2 Comments

  1. Krutnik’s volume does sound fascinating, but there is a fine line of differentiation between your own position with some fine lines of regard. I would agree that the film noir is marked by anxiety and the downbeat resolution; heck how many noirs end on a happy note, and of those how many are really memorable in a classic sense? I don’t think you are simplifying the fine line between 40’s melodarma and noir by (rightly) asserting that the lead male is usually and anti-hero in noir and that the female plays a more active role. This is irrefutable. I guess we can use DOUBLE INDEMNITY as one example, but obviously there is a long list that conform to these applications.

    Krutnil makes some telling observations, but I think I would have to read or know even more in a specific sense if I fully buy into his argument. I am suspecting Tony, you are at that same point right now yourself, even with your specific divergences.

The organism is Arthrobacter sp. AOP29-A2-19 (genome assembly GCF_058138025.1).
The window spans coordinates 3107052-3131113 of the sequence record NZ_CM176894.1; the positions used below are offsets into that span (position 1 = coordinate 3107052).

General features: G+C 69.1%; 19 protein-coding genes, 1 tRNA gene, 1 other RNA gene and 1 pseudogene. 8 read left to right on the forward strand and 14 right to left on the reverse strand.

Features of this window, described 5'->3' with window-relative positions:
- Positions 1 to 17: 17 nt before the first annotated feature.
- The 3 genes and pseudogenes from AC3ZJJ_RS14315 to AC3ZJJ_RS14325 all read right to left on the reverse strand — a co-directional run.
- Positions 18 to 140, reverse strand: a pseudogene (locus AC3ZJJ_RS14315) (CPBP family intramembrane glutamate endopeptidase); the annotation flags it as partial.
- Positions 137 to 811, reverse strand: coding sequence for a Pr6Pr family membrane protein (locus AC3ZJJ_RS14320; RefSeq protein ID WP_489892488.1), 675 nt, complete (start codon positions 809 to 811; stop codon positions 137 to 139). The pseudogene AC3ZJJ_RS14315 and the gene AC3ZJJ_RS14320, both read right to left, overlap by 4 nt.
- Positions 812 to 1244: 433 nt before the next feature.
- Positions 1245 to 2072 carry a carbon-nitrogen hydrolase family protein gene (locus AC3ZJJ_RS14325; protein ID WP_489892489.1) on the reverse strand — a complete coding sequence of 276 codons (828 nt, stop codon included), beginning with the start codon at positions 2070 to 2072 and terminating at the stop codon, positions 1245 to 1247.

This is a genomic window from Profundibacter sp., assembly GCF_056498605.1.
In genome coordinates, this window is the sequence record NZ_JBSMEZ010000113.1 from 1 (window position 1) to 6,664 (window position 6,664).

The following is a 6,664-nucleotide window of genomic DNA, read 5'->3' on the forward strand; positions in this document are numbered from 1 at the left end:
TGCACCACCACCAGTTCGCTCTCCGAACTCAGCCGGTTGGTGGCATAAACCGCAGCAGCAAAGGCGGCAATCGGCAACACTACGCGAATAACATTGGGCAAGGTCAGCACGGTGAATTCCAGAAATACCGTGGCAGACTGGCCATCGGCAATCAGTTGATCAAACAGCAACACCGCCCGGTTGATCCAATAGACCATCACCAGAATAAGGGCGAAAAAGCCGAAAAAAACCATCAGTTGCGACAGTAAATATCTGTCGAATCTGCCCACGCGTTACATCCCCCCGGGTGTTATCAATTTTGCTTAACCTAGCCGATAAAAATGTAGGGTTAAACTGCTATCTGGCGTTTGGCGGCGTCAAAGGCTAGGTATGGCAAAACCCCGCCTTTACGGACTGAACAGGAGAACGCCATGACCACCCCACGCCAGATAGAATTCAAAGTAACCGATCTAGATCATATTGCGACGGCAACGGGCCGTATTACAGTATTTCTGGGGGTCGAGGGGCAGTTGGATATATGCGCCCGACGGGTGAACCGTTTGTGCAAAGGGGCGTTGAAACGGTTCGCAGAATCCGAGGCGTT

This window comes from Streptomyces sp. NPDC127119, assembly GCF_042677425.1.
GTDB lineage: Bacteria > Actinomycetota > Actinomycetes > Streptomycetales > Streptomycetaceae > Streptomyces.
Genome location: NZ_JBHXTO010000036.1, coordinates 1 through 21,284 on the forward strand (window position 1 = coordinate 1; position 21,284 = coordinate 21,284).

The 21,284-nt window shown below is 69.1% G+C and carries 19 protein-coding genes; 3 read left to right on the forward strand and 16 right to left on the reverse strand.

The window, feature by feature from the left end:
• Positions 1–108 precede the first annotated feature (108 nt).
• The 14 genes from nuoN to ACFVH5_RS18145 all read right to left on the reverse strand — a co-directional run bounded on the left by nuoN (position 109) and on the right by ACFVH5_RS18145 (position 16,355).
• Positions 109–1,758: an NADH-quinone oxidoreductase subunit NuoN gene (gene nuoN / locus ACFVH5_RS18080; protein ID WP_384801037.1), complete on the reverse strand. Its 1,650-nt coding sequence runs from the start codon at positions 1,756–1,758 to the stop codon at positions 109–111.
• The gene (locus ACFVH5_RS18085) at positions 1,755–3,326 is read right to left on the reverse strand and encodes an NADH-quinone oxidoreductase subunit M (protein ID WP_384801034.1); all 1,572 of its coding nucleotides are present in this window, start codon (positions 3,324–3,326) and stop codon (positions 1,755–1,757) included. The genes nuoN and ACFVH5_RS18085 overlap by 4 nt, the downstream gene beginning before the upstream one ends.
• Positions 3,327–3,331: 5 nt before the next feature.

Anyway, fascinating piece here!

  2. Sam, a very welcome elaboration.

    My summary of Krutnik’s position is severe, and more than likely misses important nuances, as pared down his view is pretty elementary. But when originally published in 1991 his aim was a corrective to the then predominant focus in the literature that saw film noir as a response to essentially historical phenomena and not as an outgrowth from the classic movie narrative.

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